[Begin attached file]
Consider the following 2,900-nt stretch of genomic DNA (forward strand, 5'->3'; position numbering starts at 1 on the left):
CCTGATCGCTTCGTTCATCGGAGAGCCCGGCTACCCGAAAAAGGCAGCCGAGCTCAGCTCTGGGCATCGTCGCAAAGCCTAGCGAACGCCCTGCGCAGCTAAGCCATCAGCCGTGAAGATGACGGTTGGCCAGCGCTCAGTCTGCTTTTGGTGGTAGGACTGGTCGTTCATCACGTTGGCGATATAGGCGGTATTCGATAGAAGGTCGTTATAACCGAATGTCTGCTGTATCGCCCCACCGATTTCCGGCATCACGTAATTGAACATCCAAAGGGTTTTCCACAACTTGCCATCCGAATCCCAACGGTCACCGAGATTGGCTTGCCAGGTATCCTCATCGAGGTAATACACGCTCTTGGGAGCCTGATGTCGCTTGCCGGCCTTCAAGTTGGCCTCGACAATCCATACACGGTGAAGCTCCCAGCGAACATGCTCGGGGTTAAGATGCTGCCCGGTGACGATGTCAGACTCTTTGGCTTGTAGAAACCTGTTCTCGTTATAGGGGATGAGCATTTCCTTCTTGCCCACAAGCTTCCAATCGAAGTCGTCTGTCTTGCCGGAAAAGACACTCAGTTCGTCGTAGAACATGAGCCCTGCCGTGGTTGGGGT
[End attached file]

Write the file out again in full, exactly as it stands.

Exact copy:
Consider the following 2,900-nt stretch of genomic DNA (forward strand, 5'->3'; position numbering starts at 1 on the left):
CCTGATCGCTTCGTTCATCGGAGAGCCCGGCTACCCGAAAAAGGCAGCCGAGCTCAGCTCTGGGCATCGTCGCAAAGCCTAGCGAACGCCCTGCGCAGCTAAGCCATCAGCCGTGAAGATGACGGTTGGCCAGCGCTCAGTCTGCTTTTGGTGGTAGGACTGGTCGTTCATCACGTTGGCGATATAGGCGGTATTCGATAGAAGGTCGTTATAACCGAATGTCTGCTGTATCGCCCCACCGATTTCCGGCATCACGTAATTGAACATCCAAAGGGTTTTCCACAACTTGCCATCCGAATCCCAACGGTCACCGAGATTGGCTTGCCAGGTATCCTCATCGAGGTAATACACGCTCTTGGGAGCCTGATGTCGCTTGCCGGCCTTCAAGTTGGCCTCGACAATCCATACACGGTGAAGCTCCCAGCGAACATGCTCGGGGTTAAGATGCTGCCCGGTGACGATGTCAGACTCTTTGGCTTGTAGAAACCTGTTCTCGTTATAGGGGATGAGCATTTCCTTCTTGCCCACAAGCTTCCAATCGAAGTCGTCTGTCTTGCCGGAAAAGACACTCAGTTCGTCGTAGAACATGAGCCCTGCCGTGGTTGGGGT